But I don’t really think or worry about downtown becoming this or that. Yes, rent is high and going higher. There is no historic culture in the heart of downtown that needs to be preserved. I do, however, worry about the communities directly connected to downtown, like Little Tokyo and Chinatown, even East L.A. and Boyle Heights, which are losing or on the verge of losing many of the decades-old businesses and legacies that have been the heart and spine of the community and of L.A.
Chiwan Choi is a partner at Writ Large Press, a downtown-Los Angeles-based indie publisher that produces the annual Grand Park Downtown BookFest, hosts the experimental pop-up space DTLAB, and organizes the PUBLISH! community writing and publishing project. Choi is also the author of two collections of poetry—The Flood and Abductions—and a weekly column at Cultural Weekly. His website is chiwanchoi.com.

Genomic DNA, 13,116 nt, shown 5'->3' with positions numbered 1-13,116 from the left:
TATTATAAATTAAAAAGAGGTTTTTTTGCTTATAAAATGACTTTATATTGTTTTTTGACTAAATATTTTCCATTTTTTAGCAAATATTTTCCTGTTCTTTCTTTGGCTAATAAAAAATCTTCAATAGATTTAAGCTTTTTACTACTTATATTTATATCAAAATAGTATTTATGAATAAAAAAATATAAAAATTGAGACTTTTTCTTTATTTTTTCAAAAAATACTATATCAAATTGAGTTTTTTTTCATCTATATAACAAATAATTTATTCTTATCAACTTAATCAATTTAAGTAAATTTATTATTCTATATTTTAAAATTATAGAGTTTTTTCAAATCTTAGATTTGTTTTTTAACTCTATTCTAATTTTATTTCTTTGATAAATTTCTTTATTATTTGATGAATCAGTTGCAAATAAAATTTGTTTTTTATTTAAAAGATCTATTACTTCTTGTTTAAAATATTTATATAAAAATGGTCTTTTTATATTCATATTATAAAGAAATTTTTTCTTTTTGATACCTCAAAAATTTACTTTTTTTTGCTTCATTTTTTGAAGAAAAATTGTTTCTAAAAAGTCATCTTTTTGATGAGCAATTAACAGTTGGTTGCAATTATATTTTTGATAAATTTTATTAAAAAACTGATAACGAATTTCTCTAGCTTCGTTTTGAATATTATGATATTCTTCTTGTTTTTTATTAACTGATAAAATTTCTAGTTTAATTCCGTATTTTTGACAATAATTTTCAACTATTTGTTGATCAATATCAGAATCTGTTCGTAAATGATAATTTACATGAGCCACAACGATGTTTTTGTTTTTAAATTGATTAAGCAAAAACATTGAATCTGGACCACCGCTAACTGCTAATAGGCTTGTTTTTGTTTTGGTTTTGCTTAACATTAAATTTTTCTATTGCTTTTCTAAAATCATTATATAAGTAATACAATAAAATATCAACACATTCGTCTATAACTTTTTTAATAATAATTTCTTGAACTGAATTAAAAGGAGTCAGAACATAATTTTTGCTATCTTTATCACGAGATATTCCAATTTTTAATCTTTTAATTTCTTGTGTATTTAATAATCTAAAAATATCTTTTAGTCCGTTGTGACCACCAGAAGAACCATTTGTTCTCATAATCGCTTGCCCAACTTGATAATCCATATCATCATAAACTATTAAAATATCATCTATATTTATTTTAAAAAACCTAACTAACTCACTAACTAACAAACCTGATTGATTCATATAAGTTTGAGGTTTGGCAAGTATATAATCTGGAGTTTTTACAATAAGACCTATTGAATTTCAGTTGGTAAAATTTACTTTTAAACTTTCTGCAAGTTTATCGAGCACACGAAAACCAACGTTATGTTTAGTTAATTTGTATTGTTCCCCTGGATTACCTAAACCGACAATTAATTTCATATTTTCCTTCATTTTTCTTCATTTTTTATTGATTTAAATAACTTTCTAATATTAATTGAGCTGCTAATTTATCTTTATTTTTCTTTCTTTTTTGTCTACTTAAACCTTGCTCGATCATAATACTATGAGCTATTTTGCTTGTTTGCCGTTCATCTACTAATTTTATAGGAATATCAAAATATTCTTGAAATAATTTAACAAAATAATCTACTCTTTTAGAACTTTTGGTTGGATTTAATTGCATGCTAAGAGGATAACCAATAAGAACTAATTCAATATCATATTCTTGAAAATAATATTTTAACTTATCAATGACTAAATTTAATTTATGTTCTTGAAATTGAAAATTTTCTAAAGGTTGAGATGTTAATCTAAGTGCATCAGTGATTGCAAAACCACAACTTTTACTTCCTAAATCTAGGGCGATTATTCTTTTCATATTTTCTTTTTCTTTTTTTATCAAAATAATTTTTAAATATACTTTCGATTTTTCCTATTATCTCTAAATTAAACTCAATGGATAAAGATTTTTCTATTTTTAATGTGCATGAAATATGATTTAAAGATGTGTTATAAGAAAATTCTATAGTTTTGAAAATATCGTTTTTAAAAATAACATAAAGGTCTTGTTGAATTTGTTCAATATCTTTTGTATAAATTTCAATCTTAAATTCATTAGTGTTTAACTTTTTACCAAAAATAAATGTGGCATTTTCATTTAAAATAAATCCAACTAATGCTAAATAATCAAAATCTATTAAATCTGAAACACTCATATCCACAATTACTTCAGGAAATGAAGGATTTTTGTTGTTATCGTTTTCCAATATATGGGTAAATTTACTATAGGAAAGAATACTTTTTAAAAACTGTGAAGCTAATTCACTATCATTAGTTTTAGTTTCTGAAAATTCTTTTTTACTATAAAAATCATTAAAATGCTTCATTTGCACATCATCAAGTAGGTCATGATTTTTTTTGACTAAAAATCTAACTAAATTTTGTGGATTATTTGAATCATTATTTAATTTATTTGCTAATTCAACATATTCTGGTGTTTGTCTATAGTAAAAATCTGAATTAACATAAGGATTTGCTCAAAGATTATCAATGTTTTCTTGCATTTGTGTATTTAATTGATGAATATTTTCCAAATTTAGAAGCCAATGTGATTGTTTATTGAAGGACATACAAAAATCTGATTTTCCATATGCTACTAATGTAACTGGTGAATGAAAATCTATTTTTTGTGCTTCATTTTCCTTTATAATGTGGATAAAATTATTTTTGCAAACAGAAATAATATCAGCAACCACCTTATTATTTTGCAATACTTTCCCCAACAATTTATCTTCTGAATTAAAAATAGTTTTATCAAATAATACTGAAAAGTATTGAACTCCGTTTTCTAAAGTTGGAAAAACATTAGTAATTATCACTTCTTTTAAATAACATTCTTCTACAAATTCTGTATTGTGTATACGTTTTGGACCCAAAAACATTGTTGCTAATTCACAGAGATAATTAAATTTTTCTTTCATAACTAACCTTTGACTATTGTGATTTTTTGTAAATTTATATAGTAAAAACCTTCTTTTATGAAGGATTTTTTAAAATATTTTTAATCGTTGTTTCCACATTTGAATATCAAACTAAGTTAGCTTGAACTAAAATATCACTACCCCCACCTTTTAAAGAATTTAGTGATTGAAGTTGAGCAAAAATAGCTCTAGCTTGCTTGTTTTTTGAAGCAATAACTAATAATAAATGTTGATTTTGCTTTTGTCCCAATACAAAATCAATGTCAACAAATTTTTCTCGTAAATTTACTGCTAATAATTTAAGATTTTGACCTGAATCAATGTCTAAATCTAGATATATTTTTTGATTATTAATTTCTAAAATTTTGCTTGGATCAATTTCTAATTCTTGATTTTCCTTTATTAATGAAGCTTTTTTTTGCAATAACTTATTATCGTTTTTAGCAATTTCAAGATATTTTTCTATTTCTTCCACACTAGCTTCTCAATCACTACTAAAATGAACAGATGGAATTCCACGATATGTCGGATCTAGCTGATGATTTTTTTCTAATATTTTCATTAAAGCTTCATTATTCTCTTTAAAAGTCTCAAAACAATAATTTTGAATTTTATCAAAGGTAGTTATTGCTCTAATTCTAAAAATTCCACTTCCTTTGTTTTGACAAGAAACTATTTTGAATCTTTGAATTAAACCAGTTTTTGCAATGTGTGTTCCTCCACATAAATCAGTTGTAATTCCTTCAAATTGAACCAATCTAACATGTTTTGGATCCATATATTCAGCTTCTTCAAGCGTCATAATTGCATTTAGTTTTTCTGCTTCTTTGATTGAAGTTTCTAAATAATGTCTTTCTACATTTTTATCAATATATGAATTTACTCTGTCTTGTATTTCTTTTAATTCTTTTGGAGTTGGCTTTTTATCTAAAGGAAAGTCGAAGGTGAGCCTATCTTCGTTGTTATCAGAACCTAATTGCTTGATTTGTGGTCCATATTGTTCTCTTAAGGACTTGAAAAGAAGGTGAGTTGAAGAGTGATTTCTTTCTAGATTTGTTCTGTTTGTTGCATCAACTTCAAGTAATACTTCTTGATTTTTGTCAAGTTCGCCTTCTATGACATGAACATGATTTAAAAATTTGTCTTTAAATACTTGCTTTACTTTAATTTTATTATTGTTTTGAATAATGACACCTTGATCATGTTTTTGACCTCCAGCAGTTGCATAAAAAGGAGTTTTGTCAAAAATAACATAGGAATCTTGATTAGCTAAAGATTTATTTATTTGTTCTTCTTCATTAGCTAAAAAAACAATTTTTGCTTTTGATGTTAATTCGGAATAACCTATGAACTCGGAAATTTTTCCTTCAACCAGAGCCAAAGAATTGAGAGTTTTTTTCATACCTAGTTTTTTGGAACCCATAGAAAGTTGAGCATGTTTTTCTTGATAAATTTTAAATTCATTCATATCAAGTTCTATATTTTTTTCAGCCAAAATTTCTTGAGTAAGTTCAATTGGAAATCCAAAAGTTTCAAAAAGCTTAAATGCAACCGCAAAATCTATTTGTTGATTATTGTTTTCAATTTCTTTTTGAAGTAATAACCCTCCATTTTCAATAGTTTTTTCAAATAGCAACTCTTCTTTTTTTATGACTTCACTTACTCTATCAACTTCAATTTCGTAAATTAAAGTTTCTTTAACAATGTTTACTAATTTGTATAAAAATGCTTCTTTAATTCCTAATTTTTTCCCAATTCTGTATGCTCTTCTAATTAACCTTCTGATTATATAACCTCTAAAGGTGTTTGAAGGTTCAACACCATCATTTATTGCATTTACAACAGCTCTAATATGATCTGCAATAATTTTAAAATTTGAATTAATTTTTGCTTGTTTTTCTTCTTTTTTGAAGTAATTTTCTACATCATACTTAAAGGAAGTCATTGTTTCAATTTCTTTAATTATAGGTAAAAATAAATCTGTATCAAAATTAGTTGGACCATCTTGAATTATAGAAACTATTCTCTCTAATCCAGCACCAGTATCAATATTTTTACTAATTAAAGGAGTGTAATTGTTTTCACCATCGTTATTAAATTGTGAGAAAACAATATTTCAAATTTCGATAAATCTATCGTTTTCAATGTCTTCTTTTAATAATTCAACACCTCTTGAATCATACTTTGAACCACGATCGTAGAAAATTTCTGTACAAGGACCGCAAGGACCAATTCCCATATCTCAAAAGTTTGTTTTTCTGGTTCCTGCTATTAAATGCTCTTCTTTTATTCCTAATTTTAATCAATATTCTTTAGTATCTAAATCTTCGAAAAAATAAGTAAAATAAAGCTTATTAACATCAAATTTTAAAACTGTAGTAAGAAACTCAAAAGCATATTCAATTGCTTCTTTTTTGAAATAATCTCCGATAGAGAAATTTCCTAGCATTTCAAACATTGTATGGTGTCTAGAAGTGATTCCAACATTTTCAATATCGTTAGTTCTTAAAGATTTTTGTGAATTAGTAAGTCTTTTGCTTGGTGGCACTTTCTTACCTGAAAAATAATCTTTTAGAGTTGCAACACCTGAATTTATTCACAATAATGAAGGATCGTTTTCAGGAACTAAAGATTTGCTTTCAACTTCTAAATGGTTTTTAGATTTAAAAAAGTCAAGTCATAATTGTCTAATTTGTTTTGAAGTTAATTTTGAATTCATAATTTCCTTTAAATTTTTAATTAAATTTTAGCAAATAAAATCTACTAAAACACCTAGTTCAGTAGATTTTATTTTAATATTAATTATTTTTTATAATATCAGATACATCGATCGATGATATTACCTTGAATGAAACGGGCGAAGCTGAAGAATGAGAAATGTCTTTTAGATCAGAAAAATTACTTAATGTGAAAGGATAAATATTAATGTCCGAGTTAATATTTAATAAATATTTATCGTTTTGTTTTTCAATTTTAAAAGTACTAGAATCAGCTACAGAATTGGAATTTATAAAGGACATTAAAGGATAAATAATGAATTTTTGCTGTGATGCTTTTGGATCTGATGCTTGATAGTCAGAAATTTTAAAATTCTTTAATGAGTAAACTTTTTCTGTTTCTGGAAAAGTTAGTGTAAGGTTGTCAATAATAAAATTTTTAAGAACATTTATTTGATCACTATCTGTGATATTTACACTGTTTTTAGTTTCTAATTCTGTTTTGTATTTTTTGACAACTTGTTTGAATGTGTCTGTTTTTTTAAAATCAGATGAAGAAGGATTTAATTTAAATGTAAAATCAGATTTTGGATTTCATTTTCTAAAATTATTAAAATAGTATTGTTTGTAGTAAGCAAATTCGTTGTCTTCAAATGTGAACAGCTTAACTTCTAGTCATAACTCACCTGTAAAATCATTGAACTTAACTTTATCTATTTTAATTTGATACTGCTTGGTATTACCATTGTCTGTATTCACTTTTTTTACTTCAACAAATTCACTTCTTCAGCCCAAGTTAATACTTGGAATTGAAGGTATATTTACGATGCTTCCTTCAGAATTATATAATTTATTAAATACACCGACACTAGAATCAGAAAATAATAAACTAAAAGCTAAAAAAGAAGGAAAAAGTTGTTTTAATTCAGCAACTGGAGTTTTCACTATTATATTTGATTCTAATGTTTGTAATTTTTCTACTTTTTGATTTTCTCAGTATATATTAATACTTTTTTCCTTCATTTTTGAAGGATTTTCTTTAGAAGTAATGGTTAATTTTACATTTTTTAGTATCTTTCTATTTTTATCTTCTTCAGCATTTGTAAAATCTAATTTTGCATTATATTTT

Los Angeles is a city that lionizes its cultural products while cannibalizing its cultural producers. In thinking about the “ascendency” of downtown L.A., it is worth revisiting the factors that led to the Westside’s decline. Once home to a vibrant political, cultural, theatrical, literary, and music scene, the storied Westside is now a shell of its former self. Why? Because it became crueler, more racially and economically segregated, intolerant of dissenting ideas, over-policed, and unaffordable for people to live in.